Breaks my heart to see BunWat leave.
I don’t know her well enough to know her reasons, but I will just guess she isn’t a fan of Amazon. While I don’t expect everyone to love this decision, I believe it will be a very good thing for the vast majority of readers, and think Goodreads has a very bright future in front of it. I’ve had the pleasure of meeting the people at Amazon, and have found them to be good, bookish people that are excited about creating a better future for readers and authors.
One thing I am sure of: I expect to prove to you all over the coming months and years that this will be good for Goodreads, for readers, and for authors.
— Otis Chandler, CEO, Goodreads (emphasis added).
Only time will tell.
April 12, 2013: Just read this article via a Publishers Weekly Tweet: Booksellers Urge Court Not to Toss Amazon E-Book Suit
April 9, 2013: Decided I should probably link to this post from my snub stubs at GoodReads, since this post is no longer sticky and will quickly get buried in the tide of migrating reviews from GoodReads.
April 2, 2013: Changed this post from a sticky post. For an explanation of my star ratings, please visit my ‘Two Stars or Not Two Stars‘ blog post.
April 1, 2013: In addition to relocating my reviews here from GoodReads and leaving behind a stub link, I am stripping the ratings from my GoodReads reviews as well. I’m manually entering the rating in the review with the link, but clearing the actual star rating from the GoodReads database.
I apologize to my author friends. GoodReads was the only place I rated and reviewed books. Now the only place I will do that is here, in this Amazon-free zone.
To make it easier to find the book reviews and ratings, I modified my menu (see above) to include a Ratings area. The Reviews menu has been expanded to include Fiction and Non-Fiction items under the Books submenu.
March 31, 2013: I wanted to pass along a good article I just read published at Salon entitled ‘Amazon buys GoodReads: We’re all just data now.’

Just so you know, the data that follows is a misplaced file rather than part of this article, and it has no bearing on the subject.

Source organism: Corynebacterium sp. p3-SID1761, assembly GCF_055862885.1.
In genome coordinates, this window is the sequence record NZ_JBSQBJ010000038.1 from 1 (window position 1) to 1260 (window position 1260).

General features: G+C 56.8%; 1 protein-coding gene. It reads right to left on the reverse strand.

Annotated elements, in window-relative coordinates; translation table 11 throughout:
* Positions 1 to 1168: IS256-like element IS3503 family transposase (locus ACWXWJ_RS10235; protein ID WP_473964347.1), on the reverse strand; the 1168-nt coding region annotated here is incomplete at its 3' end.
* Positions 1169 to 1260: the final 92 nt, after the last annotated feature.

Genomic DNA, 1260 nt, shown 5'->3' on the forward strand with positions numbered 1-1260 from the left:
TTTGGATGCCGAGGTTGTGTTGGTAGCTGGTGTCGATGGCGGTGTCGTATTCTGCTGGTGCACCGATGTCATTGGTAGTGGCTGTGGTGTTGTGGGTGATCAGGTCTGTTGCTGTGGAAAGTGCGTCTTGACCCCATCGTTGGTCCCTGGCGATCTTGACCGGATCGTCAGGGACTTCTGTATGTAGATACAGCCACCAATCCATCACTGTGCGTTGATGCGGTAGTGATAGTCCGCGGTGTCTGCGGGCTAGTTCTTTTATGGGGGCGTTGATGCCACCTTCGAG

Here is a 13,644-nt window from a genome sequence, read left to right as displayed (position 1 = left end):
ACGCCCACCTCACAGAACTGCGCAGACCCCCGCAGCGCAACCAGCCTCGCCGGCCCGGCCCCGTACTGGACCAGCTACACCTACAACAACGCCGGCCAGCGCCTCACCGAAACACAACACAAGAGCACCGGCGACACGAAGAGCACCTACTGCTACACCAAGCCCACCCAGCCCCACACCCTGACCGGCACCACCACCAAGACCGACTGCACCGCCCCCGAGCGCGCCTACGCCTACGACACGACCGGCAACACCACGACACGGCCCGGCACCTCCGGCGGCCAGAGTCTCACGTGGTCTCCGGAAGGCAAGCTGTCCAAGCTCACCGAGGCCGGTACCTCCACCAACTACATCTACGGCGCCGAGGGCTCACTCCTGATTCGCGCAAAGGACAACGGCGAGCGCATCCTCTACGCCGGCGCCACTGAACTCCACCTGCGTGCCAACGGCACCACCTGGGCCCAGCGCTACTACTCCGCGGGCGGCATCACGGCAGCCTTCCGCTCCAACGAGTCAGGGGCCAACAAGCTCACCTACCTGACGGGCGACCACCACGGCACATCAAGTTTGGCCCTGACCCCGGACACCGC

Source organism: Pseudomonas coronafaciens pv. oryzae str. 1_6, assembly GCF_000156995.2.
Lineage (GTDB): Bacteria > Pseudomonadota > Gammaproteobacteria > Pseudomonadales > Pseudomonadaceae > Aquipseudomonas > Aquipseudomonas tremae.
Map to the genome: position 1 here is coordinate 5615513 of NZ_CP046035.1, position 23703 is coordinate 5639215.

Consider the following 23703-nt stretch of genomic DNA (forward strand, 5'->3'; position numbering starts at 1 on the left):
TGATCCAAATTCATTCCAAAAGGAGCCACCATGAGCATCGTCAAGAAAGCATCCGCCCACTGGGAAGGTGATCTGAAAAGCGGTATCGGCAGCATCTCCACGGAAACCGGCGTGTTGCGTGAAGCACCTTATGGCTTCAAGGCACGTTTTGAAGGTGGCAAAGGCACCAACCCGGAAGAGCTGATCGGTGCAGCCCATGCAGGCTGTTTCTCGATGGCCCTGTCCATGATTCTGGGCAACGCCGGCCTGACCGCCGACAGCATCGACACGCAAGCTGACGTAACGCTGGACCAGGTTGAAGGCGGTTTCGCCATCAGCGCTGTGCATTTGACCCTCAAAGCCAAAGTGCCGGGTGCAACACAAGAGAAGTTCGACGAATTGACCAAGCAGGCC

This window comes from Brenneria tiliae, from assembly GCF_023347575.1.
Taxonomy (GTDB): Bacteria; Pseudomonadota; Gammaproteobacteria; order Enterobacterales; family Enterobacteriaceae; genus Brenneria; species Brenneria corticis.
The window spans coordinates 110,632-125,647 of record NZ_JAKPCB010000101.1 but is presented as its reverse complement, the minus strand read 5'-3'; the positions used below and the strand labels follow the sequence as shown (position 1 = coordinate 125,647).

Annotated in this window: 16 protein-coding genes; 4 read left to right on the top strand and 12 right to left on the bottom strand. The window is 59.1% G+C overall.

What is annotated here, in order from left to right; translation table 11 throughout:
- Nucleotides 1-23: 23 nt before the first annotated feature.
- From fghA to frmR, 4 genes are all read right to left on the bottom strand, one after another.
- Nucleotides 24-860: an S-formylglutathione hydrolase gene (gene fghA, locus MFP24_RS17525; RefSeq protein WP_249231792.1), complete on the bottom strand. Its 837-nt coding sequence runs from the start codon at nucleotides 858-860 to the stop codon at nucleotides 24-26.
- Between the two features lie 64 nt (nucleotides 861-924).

Original Post from March 30, 2013:
Yesterday, GoodReads announced ‘exciting news‘ to it’s community of volunteer librarians, reviewers and readers. Otis and Elizabeth and the rest of the GoodReads team had agreed to joining the Amazon family. Of course, they were excited. They sold out the only vibrant independent reliable source of book reviews and recommendations for cold hard cash in their pockets (rumor has it the sum could be over one billion dollars).
I heard the news late in the day and immediately felt sick to my stomach, disappointed and angry. After reading comments on the blog post referenced above and other threads in many discussion groups on GoodReads, I was not alone in my reaction.
I make no secret of the fact that I boycott all things Amazon. I have similar feelings about other modern-day monopolies (like Microsoft and Adobe). I have not purchased a book or an ebook from Amazon in years. I own a Nook and an Android smartphone. I support open source software initiatives and net neutrality.
The first thing I did last night when I had calmed down enough to see clearly and think coherent thoughts was to export all my book data and reviews from GoodReads.
The second thing I did was to think about what to do with the hundreds of reviews I’ve written over the last five years and posted at GoodReads. Some of these reviews were re-published here on this blog. I do not want Amazon to profit from my time and effort in crafting those reviews.
So, to thwart the juggernaut, however infinitesimally, I plan to remove each review from GoodReads and repost it here. One of the first hurdles I will need to overcome is finding a different non-Amazon source for book covers. I will leave behind a short explanation where my GoodReads review previously resided together with a link to the blog post housing the transported review.
What sort of an explanation should I leave behind? I’ve been mulling over a few sentences while driving home and during dinner. Let me try a few of them out here:
Due to the acquisition of GoodReads by Amazon on March 28, 2013 and my existing and continuing boycott of all things Amazon, the review I wrote after reading this book has been relocated to my blog and can be found in its entirety by following this link …
After Amazon devoured GoodReads on March 28, 2013, this review fled the postapocalyptic and dystpoian writing on the wall and sought sanctuary at my blog’s refuge …
Fear not! I bring you tidings of great joy. My review escaped the clutches of Amazon and can be found, safe and sound, at my blog …
I haven’t made up my mind about continuing my activities within the many groups I participate in and moderate. GoodReads was such an integral part of my life. It helped me rediscover my love of reading, fostered my nascent writing hobby and nudged me to branch out as a fledgling blogger. I have met and made many wonderful new friends who share a love for similar flavors of books and broadened my reading horizons. It also reunited me with old reading buddies from high school and former employers. Five years ago, I relied on the ‘New Fiction’ shelf at my local library to find something to read. Now, I have hundreds of books lined up in my reading queue. I just don’t know if I can walk away from my reading friends and GoodReads.
I am resolved, however, to never again write a review on GoodReads. I may not even rate books there anymore. I will have to play that by ear and see what happens over the new few weeks.